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After the 1929 stock market crash, the government enacted federal securities laws to prohibit anyone from employing “any device, scheme, or artifice to defraud” or engaging in “any act [or] practice” that operates “as a fraud or deceit.” While those who commit securities fraud are infinitely—and perhaps wickedly—clever, the laws were drafted broadly enough to reach fraud in whatever guise it took. In the ensuing seven decades, as our country’s financial marketplaces experienced unprecedented growth and success, defrauded investors used these laws to recover billions of dollars and encourage honest corporate disclosure.
Now, only a few seasons removed from the largest wave of U.S. corporate scams in history, many of which required the knowing participation of investment banks, lawyers, and other third parties, the Stoneridge vs. Scientific Atlanta case will oblige the Supreme Court to decide whether these laws apply to everyone who participates in a fraud or will be narrowly circumscribed at the behest of corporate interest groups.
The case revolves around Stoneridge Investment Partners, an institutional investor that suffered losses when Charter Communications allegedly aided Scientific Atlanta—now owned by Cisco (CSCO)—in a fraudulent arrangement in 2000 and 2001 that caused Charter’s stock to inflate to $26.31, then drop to 76 cents. (The Eighth Circuit Court of Appeals ruled for the defendants.)
Parties such as Scientific Atlanta argue that those who intentionally commit fraud are immune from private lawsuits as long as they do not make a public statement. Thus, investment banks or law firms could willfully participate in a fraud for their corporate clients, but remain safely beyond the reach of the securities laws because they have not signed the company’s SEC filings.
This argument stands contrary to the plain language of the law, which states that anyone who commits securities fraud can face a lawsuit. In addition, the defendants ignore history when they argue that allowing investors to sue those who remain silent while committing fraud would destroy America’s “competitiveness.” Our capital markets rank as the world’s best because investors can defend themselves against wrongdoers, not despite it.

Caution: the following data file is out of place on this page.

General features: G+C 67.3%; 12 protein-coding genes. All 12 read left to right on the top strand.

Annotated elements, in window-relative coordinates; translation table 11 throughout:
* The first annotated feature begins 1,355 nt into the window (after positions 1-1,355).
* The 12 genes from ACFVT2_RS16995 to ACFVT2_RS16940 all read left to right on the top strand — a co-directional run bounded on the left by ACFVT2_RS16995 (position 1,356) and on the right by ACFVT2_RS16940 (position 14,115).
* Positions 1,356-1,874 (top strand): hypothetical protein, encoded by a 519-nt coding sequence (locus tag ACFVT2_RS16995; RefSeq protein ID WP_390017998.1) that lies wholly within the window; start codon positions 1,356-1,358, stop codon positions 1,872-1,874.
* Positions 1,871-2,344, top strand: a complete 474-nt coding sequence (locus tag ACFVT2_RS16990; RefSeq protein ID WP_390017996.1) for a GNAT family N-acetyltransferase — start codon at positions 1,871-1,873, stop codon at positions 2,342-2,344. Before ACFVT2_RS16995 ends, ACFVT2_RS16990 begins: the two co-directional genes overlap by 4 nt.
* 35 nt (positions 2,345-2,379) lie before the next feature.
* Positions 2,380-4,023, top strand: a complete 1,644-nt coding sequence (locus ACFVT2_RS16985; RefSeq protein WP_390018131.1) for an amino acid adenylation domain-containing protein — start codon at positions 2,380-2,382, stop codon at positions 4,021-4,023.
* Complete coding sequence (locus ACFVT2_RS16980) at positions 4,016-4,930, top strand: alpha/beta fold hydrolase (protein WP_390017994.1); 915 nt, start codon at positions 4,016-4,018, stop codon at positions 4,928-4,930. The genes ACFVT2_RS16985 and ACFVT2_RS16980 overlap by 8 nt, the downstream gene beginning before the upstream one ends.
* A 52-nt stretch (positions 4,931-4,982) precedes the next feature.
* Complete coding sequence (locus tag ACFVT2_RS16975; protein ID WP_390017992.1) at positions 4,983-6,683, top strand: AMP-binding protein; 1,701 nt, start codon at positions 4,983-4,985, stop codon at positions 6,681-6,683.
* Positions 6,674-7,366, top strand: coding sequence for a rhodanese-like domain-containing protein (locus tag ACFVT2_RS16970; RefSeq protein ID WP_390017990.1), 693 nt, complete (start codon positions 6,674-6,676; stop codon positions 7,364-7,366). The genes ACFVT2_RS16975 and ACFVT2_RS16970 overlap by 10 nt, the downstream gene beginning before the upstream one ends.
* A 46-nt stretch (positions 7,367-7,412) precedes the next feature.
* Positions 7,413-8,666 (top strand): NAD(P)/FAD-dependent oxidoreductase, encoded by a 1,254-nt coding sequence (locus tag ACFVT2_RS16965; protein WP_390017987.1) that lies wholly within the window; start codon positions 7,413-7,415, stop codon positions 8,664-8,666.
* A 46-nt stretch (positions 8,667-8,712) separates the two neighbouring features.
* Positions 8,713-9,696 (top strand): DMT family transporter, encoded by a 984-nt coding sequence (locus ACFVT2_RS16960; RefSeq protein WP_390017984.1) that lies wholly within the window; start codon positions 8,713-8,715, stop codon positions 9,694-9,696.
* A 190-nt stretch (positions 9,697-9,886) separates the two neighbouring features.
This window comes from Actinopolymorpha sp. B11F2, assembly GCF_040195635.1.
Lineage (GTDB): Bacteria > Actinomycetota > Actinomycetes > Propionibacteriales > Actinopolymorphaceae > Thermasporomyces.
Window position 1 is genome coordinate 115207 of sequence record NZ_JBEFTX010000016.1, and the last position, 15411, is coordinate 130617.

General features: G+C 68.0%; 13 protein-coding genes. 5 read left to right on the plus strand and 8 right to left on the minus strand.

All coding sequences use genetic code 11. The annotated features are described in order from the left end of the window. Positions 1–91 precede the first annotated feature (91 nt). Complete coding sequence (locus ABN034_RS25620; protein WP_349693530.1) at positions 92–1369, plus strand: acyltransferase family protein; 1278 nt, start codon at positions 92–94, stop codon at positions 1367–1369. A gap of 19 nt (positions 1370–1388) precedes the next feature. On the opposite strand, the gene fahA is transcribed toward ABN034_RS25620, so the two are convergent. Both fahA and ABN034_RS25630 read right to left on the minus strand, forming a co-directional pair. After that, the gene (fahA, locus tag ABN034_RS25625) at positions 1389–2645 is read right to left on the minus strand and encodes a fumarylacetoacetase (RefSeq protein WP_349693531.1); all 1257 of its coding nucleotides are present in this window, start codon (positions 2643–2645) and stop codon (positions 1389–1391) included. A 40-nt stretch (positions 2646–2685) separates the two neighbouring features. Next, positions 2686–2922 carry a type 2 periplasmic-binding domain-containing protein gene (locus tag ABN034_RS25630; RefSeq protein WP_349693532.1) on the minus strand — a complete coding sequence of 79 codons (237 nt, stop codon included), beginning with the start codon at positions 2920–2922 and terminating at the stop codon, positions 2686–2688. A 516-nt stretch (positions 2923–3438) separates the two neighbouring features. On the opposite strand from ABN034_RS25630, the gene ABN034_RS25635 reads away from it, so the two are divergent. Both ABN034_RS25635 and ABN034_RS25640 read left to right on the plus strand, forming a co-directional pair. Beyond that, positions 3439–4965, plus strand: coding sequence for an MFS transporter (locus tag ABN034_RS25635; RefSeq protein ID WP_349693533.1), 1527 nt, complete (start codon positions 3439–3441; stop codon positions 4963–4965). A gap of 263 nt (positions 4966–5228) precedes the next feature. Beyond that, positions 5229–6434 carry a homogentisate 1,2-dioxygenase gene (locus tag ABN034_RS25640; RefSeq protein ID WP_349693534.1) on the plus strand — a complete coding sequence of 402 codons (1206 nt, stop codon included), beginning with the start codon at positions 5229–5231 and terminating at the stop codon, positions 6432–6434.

Indeed, even the SEC has rejected the defendants’ position, concluding that silence is not a defense and urging the Solicitor General to support investors in Stoneridge—advice the Bush Administration simply ignored in favor of siding with defendants.
Stoneridge provides a unique opportunity for the Supreme Court to protect the small investor against corporate interests. Let’s hope it is up to the challenge.
Allowing private securities fraud suits against third parties is only a good idea if you think our economy is suffering from a shortage of litigation. The media tend to portray this issue as one that pits Big Business against shareholders. But turning third parties into potential defendants will hurt business, shareholders, and the economy as a whole, and help only lawyers.
There’s nothing wrong, in principle, with making wrongdoers pay for causing harm. In the real world, though, plaintiffs’ lawyers (who get a percentage of any settlement) don’t have much incentive to sue only the guilty, as opposed to any potential deep pocket—banks, lawyers, even vendors—connected with a company whose stock has declined. Imposing the costs and risks of securities fraud suits on this much broader group of potential defendants would translate into higher interest rates, higher professional fees, and more expensive products throughout the economy.
This might be justified if it were necessary to compensate injured victims. But it isn’t, because for every investor hurt by buying a stock at a price inflated by fraud, another is helped by selling at the higher price—and studies show that in the long run diversified investors break even. Settlements are little more than transfers from one group of shareholders (the defendants’ current shareholders) to another, with a massive deduction for legal costs and fees.
Even without third-party liability, securities fraud claims caused nearly $25 billion in shareholder wealth to be “wiped out just due to litigation,” according to an Institute for Legal Reform study. Allowing third-party suits would exponentially increase the number of potential defendants and take an even bigger bite out of the economy, while accomplishing nothing other than feeding the legal beast.
Congress made the right decision when it authorized “aiding and abetting” securities fraud suits against third parties by the SEC but not by private plaintiffs. The decision to bring such cases should rest with a responsible government agency, not with lawyers who have a financial interest in suing as many defendants as possible.Opinions and conclusions expressed in the BusinessWeek Debate Room do not necessarily reflect the views of BusinessWeek, BusinessWeek.com, or The McGraw-Hill Companies.
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